Borussia Dortmund's matchday three neighbours were nicknamed in honour of a nearby radar station and have come a long way since cows stalked their training base.
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The third Azerbaijani side to make it to the UEFA Europa League group stage after Neftçi and Qarabağ, Qäbälä face their toughest challenge yet as they take on Borussia Dortmund in their next two Group C games. UEFA.com discovers what lies in store for the Bundesliga side.
The early years
Founded in 1995 as Göy Göl (literally 'the Blue Lake'), the name of their home town in northwest Azerbaijan. They won the second-flight title as Gilan in 2006 then moved to the ancient city of Qabala before making their top-flight debut, becoming Qäbälä in its honour in August 2007.
Their nickname, Radarlar (the Radars), comes from the now mothballed local Soviet-era radar station, designed as a missile early-warning system during the Cold War.
The club achieved a major PR coup when they brought in former Arsenal and England mainstay Tony Adams as their coach for the 2010/11 season. It was an eye-opener for the former defender ("one time, a cow walked across the training field," he told a reporter), but standards have improved. Adams returned to the club as sporting director in January 2015.
Group stage breakthrough
Ukrainian coach Roman Hrygorchuk arrived midway through last season, having won three Latvian titles with Ventspils and steered Chornomorets Odesa into the UEFA Europa League round of 32 in 2013/14.
Under Hrygorchuk, a second successive third-place finish earned Qäbälä a UEFA Europa League qualifying slot, and they unexpectedly defeated Panathinaikos on away goals in the play-offs to become – along with Rosenborg – one of two sides to make it from the first qualifying round to the group stage this term.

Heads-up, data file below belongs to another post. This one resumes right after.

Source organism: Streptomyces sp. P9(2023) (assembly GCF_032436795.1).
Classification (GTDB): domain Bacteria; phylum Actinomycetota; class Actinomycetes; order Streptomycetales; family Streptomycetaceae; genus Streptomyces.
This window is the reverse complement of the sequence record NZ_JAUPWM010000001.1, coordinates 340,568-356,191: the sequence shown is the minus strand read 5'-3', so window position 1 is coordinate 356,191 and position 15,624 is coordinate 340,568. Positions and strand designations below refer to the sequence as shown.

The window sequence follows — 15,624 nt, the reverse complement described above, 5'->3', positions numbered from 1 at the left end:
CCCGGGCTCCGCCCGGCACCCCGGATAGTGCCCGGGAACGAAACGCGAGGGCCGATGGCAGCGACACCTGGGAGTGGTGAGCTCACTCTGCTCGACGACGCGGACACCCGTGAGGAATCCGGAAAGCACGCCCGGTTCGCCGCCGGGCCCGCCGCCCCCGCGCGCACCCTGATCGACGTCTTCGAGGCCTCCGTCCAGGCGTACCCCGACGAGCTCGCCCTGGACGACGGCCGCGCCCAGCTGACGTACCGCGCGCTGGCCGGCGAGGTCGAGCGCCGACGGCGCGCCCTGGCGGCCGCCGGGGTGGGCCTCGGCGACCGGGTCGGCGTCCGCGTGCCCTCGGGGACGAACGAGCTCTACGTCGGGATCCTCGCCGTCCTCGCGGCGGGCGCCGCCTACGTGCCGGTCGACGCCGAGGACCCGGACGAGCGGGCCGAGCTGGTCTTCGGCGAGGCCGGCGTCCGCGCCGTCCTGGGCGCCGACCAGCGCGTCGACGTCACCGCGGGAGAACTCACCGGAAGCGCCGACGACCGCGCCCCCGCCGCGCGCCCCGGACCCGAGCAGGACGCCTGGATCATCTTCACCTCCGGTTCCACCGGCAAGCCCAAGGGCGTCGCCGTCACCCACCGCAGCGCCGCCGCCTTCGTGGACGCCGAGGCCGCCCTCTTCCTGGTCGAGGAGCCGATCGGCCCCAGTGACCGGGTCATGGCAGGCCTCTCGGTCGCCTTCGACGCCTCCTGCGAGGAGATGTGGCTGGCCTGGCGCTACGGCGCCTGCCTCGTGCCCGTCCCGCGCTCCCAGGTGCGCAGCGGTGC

Ones to watch
Qäbälä's old boys include the likes of Jamaica striker Deon Burton, Russia's Marat Izmaylov and former Ajax starlet Lorenzo Ebecilio – a measure of their ability to bring decent foreign stars to Azerbaijan. Key among the current crop are three Ukrainians – goalkeeper Dmytro Bezotosniy, centre-back Vitaliy Vernydub and holding midfielder Olexiy Gai – with the versatile Arif Dashdemirov the pick of the locals.
Their Brazilian captain Dodô, 28, is as good as local now, having been with the club since 2011. The midfielder scored both their goals against Panathinaikos in the play-offs and on 4 October 2015 registered the fastest strike in national-league history, eight seconds into a 6-0 rout of Xäzär Länkäran.
How do they play?
Qäbälä can play a British-style aerial game but have the skills to play flowing, short-passing football too. Primarily a defensive side in Europe, Qäbälä tend to line up with four attack-minded players regardless, with character a key strength: late goals have been a speciality this season. "Every team in our group is strong and dangerous, but that doesn't mean we will lose every game," Gai said. "We try our best to get positive results regardless of how famous our opponents are."
What they may lack, however, is an out-an-out goalscorer who can create goals from nothing, or a recognised playmaker, meaning balls from out on the wings carry much of their threat.
Dortmund would do well to stick around for a while after the final whistle. The Qabala region is known for spectacular landscapes – note the Caucasus mountains depicted on the club crest.
"Qabala is not a big city but it has ideal conditions for playing football," said defender Vernydub, with the club's facilities having come on in great leaps since Adams first touched down.